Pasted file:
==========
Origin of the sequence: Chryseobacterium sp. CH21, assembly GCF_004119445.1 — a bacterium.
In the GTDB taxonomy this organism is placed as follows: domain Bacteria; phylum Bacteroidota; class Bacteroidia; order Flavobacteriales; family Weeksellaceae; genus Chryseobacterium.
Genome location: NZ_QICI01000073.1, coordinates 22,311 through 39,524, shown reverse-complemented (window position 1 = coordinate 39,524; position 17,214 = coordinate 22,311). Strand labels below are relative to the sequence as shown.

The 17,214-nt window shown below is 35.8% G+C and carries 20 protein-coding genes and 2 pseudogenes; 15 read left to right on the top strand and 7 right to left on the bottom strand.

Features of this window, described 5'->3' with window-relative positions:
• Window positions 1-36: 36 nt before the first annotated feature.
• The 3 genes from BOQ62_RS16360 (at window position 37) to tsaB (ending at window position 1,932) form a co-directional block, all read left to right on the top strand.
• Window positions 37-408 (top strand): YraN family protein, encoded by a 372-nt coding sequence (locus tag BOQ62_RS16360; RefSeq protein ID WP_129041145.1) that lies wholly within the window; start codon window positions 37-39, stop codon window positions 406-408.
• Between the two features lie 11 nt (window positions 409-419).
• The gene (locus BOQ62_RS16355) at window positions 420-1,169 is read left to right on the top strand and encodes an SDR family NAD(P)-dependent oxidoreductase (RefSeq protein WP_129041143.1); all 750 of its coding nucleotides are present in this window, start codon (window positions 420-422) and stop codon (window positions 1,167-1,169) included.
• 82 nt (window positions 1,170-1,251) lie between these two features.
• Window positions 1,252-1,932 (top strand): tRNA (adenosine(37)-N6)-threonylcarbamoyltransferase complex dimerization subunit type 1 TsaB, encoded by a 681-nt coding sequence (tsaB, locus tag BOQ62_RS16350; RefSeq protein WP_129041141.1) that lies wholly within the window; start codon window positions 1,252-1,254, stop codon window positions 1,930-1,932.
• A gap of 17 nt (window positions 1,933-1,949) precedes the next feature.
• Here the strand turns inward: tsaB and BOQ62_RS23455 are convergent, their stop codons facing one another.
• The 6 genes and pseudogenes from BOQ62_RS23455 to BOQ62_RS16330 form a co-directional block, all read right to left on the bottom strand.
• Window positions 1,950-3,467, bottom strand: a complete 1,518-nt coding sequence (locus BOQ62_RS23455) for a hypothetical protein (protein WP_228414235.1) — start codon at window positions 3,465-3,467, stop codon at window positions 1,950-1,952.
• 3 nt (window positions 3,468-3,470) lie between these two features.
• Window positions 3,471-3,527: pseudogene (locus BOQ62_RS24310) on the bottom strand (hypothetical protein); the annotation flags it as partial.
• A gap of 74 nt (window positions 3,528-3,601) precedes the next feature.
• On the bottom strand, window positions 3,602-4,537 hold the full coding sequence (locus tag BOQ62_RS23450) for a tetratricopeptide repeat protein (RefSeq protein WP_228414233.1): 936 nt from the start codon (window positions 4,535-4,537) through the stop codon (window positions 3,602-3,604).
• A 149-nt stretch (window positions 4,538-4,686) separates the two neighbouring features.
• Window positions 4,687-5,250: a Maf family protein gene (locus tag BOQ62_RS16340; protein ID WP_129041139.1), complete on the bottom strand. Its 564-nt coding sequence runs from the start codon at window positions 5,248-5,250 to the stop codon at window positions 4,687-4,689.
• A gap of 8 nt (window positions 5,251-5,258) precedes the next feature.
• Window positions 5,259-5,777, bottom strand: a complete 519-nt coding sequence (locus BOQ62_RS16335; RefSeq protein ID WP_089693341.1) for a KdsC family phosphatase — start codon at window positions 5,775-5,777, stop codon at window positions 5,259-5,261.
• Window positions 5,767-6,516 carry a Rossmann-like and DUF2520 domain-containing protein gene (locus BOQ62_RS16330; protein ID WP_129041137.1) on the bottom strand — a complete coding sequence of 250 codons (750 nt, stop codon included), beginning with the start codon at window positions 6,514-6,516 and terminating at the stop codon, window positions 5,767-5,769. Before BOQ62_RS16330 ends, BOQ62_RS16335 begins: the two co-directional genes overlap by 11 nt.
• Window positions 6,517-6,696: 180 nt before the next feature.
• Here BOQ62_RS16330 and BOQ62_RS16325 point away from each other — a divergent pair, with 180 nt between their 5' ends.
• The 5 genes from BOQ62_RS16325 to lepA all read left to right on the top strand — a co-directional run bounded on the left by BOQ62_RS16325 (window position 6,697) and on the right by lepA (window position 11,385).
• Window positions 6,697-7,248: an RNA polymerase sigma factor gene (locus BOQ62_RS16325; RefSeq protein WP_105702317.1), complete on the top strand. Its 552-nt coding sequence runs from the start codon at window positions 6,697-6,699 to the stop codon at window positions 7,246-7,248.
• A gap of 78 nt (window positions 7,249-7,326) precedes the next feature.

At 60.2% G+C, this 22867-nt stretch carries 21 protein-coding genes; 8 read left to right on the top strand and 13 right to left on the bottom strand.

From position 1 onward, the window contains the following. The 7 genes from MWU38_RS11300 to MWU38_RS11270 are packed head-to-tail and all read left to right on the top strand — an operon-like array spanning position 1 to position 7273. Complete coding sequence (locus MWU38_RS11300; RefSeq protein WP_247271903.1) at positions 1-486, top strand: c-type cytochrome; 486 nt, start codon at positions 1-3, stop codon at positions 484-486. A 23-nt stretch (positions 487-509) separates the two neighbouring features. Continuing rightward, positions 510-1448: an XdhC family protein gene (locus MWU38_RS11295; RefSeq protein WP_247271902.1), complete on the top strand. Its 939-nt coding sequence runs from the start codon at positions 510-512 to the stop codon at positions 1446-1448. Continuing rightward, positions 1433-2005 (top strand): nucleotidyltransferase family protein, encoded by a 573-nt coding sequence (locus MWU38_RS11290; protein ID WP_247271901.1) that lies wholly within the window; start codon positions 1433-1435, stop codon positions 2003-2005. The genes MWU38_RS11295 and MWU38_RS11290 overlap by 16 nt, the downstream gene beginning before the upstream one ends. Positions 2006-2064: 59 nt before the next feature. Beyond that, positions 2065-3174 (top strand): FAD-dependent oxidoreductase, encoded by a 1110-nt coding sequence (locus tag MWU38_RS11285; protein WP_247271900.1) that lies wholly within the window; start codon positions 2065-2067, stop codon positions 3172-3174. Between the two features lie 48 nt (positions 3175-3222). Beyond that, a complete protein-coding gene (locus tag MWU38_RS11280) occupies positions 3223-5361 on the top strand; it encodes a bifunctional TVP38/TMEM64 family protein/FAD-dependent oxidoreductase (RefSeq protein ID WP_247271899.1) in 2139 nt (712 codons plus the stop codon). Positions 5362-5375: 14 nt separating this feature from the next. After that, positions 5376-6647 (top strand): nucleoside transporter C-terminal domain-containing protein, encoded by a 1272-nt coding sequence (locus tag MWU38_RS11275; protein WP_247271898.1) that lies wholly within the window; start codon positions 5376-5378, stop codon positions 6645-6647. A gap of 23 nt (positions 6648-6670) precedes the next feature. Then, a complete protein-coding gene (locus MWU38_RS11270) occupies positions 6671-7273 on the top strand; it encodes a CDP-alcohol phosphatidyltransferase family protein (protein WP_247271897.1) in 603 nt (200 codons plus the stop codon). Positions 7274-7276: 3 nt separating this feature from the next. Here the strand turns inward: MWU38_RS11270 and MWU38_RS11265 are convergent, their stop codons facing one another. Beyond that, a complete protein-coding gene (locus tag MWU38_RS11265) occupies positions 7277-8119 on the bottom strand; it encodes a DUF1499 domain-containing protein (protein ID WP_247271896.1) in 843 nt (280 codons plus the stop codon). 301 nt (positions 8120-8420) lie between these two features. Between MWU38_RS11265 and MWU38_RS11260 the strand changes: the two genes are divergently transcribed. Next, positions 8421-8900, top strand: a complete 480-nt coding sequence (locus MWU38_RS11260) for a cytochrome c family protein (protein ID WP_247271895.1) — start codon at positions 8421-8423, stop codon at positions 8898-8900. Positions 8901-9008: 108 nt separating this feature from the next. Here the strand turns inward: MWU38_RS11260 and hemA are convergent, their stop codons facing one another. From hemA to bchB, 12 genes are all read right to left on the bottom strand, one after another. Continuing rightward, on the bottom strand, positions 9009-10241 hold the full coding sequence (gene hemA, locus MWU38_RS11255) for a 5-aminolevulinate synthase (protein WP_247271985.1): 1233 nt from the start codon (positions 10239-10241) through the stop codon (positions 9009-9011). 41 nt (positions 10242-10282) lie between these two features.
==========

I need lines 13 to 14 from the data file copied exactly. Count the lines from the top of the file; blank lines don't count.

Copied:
• A gap of 17 nt (window positions 1,933-1,949) precedes the next feature.
• Here the strand turns inward: tsaB and BOQ62_RS23455 are convergent, their stop codons facing one another.